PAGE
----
The Arab Spring has proven deadly for Christians across the Middle East.
Many of the overthrown leaders in countries like Libya, Yemen and Egypt had been keeping radical Islamist groups in check.
Now, instead of democracy, these regions face greater oppression than ever as fundamentalist Muslims battle for power.
Many fear if the secular government is overthrown, non-Muslims will be targeted by the rebels and the Christian communities will be destroyed -- Should that be a concern? CBN News Senior International Reporter Gary Lane talks about this and more on CBN Newswatch, Sept. 12.
Syrian Christians have supported the Assad regime because it protected religious minorities over the years. Those days may be coming to an end.
"Many analysts believe that as you weaken the regime you actually strengthen radical Islamists who are fighting the regime (and) who will have their say and are having their say in the so-called liberated areas of Syria in the north and elsewhere, where they're imposing Islamic rule.
That's what happened in Egypt when the Muslim Brotherhood took control of the government.
And though the Egyptian military's intervention has weakened the Brotherhood, supporters of ousted Islamist President Mohammed Morsi still wreak havoc on Christians in the south.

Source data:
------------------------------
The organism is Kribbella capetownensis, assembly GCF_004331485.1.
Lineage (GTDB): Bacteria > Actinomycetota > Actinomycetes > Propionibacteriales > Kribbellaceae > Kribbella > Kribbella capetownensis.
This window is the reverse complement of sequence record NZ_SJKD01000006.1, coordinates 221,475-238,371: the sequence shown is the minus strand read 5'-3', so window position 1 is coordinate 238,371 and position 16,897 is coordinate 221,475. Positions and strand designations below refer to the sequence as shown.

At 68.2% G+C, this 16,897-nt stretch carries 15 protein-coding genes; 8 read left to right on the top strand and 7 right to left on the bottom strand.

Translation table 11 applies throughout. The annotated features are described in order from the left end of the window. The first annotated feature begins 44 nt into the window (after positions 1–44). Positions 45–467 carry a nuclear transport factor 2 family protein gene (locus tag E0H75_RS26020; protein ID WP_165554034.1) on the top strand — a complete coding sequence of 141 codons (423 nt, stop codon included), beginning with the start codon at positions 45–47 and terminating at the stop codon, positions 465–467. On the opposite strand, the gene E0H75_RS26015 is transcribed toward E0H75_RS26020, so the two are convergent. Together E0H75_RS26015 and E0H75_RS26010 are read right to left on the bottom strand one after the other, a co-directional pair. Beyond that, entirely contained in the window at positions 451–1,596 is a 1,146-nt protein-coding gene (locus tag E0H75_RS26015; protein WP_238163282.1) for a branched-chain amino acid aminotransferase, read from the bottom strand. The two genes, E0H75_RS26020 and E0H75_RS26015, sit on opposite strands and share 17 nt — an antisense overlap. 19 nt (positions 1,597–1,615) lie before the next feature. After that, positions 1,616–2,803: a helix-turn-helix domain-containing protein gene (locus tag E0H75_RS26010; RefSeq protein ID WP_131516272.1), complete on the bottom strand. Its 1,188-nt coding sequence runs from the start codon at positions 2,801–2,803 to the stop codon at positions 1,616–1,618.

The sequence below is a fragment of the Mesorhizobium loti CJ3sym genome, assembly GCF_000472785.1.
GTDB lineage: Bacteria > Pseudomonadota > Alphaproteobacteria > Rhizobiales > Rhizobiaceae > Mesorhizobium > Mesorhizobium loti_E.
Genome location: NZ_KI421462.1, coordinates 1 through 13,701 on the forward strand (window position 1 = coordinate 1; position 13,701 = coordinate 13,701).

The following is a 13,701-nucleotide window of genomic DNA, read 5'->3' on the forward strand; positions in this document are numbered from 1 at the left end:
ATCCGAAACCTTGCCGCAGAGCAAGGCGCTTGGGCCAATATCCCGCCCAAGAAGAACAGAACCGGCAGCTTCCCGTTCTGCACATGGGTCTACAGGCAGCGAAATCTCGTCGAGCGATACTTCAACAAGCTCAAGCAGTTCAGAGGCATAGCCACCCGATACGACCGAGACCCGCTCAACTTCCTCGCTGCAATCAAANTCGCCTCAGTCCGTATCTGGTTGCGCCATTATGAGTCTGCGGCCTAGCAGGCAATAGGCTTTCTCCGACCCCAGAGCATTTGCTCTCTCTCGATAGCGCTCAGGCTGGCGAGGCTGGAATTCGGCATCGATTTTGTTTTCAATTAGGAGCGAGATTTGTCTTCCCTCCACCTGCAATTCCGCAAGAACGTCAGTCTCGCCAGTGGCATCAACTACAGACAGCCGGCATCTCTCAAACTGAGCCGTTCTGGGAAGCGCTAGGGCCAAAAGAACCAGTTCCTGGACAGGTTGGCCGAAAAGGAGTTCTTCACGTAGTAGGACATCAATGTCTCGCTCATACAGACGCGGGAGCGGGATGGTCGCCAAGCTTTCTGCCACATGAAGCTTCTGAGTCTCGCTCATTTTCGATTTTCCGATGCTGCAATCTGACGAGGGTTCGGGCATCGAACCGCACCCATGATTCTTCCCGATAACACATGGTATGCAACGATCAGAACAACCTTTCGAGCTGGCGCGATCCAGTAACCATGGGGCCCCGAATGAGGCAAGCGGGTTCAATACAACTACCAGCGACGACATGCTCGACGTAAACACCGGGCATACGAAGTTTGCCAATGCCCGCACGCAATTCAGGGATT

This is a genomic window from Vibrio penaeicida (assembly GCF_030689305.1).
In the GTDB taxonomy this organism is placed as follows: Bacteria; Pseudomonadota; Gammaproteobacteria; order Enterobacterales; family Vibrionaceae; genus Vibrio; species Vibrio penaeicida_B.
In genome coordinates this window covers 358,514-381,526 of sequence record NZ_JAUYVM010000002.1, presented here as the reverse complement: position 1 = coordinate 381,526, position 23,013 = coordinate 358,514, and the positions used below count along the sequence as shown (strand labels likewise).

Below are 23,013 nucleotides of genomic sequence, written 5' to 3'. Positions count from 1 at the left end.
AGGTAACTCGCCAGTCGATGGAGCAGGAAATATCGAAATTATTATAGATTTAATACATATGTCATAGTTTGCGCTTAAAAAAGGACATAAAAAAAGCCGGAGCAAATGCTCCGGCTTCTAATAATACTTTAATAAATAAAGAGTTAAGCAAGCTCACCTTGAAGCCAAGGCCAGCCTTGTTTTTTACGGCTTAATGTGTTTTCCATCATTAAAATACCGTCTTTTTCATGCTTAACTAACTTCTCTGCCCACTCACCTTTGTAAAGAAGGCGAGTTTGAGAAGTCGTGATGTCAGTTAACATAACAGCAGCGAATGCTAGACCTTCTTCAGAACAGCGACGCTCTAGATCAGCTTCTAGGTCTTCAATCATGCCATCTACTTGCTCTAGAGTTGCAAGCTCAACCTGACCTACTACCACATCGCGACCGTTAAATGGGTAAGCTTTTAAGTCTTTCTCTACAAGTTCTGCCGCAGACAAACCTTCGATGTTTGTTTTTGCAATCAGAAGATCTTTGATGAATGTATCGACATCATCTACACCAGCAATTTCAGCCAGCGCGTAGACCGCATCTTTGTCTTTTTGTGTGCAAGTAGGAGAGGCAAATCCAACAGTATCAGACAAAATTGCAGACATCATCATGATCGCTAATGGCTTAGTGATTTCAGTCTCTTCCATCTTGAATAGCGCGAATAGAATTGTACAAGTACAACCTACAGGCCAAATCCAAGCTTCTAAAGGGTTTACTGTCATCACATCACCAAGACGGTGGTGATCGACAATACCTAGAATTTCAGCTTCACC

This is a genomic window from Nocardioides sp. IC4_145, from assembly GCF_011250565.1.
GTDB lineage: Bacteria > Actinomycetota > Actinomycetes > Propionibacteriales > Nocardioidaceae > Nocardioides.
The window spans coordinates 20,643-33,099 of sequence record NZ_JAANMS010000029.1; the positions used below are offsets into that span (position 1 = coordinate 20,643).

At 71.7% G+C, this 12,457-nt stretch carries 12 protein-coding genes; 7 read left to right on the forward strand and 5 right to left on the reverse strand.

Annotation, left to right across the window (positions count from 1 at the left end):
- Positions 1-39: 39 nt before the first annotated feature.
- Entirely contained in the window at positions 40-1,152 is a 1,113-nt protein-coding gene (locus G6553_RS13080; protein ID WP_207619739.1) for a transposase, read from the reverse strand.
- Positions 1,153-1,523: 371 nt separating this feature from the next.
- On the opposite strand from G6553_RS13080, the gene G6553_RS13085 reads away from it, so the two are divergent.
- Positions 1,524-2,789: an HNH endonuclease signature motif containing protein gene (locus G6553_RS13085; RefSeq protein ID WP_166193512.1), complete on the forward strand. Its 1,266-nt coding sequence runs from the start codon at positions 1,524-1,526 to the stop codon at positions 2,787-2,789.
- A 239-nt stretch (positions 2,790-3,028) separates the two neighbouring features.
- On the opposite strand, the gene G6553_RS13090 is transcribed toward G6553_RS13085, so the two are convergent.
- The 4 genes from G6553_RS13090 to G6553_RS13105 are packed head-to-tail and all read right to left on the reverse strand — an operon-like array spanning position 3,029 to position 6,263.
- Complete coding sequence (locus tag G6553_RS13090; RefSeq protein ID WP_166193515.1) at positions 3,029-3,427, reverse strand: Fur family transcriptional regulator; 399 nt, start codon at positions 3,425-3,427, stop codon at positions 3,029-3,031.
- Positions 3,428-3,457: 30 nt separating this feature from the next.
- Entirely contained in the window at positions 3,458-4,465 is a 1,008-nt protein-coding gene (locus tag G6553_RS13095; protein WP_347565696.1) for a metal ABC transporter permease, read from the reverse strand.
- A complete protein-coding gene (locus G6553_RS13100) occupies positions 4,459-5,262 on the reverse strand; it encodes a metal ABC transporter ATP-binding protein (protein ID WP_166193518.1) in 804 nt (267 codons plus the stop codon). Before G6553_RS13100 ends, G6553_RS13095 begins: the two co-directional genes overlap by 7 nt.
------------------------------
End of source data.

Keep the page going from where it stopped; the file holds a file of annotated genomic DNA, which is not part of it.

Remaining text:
Shaak Sadek Shenouda, a security guard at an Anglican church, said hundreds of Muslim Brotherhood members brandishing weapons surrounded the building.
"The church was surrounded on all sides, and the people surrounding the church were armed," Shenouda said. "They couldn't be less than a thousand, totally surrounding the church, carrying weapons."
In the Christian town of Dalga, Morsi supporters destroyed a monastery and its beautiful ancient doors and burned down other nearby churches.
"We still don't have a church to pray at," Christian activist Adel Shafiq said. "We are still trying to clean them up. We have four churches in the area, and we cannot pray in any of them."
In Dalga, the Muslim Brotherhood has begun imposing a tax on Christians. It's called a "jizya tax."
According to CBN contributing reporter, author and translator Raymond Ibrahim , jizya is the money or tribute "that conquered non-Muslims historically had to pay to their Islamic overlords 'with willing submission and while feeling themselves subdued' to safeguard their existence."
It's already started happening in Syria as well. When rebel forces took over the ancient Christian town of Maaloua, witnesses say they gave a Christian shop owner three options: pay a $70,000 jizya tax, convert or die.
Syrian rebels are currently fighting on the outskirts of Maaloula. Three Christian men fleeing the violence were reportedly executed by al Qaeda-linked rebels.